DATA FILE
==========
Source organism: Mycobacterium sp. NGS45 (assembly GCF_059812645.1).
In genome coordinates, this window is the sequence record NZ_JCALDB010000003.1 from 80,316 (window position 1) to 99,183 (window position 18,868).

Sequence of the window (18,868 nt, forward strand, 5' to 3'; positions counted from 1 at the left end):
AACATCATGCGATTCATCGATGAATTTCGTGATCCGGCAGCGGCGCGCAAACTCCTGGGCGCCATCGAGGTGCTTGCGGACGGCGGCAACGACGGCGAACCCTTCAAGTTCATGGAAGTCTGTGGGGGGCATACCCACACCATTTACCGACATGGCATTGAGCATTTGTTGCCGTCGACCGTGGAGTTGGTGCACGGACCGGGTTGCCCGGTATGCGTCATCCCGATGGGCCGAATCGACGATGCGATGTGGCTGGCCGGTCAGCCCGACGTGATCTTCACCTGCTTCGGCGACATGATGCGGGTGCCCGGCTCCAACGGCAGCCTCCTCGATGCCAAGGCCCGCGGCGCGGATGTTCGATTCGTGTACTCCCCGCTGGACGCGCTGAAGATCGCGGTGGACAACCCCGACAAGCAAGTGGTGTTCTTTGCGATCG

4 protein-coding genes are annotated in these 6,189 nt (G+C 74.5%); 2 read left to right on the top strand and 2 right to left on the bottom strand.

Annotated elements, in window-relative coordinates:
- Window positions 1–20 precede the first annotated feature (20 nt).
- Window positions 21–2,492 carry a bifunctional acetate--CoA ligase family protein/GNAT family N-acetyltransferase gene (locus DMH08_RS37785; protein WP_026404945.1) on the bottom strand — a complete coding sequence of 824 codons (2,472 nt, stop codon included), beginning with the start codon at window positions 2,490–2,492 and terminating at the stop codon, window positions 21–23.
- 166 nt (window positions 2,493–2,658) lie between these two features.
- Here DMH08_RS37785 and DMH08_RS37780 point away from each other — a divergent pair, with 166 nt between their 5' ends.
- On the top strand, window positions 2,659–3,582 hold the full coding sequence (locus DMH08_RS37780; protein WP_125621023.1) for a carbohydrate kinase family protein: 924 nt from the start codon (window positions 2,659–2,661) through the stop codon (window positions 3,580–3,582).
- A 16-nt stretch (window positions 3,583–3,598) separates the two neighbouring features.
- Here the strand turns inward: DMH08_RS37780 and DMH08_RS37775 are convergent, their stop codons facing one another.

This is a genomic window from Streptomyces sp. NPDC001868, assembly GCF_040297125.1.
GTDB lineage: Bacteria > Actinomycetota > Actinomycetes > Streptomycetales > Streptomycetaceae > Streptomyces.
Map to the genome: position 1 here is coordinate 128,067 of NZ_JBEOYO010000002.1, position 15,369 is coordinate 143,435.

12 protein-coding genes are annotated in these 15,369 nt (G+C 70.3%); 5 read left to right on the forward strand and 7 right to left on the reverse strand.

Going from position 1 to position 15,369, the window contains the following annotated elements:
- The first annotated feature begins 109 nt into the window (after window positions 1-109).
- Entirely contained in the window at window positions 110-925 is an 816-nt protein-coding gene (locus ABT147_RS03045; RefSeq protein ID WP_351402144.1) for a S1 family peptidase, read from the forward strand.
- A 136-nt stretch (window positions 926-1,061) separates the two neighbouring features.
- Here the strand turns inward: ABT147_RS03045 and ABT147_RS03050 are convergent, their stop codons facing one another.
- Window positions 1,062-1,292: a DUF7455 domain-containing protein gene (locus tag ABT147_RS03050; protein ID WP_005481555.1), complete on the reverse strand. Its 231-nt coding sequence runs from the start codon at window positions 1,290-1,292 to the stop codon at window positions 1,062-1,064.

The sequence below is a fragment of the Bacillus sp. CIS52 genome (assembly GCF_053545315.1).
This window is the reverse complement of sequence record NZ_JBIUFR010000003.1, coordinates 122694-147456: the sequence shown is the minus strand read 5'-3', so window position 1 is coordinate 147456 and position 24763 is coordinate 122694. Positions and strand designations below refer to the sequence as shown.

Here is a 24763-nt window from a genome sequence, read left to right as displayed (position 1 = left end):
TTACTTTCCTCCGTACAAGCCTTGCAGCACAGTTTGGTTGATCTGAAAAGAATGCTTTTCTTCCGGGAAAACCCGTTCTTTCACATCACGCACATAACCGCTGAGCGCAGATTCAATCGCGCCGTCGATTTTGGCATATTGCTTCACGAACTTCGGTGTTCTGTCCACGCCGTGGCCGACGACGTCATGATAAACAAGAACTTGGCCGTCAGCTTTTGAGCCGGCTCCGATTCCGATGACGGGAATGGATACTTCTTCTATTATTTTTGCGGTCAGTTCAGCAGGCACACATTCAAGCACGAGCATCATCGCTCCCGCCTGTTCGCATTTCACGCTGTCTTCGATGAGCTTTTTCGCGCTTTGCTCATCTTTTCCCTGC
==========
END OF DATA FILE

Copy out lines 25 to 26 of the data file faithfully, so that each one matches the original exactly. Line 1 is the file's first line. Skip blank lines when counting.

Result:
This window is the reverse complement of sequence record NZ_JBIUFR010000003.1, coordinates 122694-147456: the sequence shown is the minus strand read 5'-3', so window position 1 is coordinate 147456 and position 24763 is coordinate 122694. Positions and strand designations below refer to the sequence as shown.

Here is a 24763-nt window from a genome sequence, read left to right as displayed (position 1 = left end):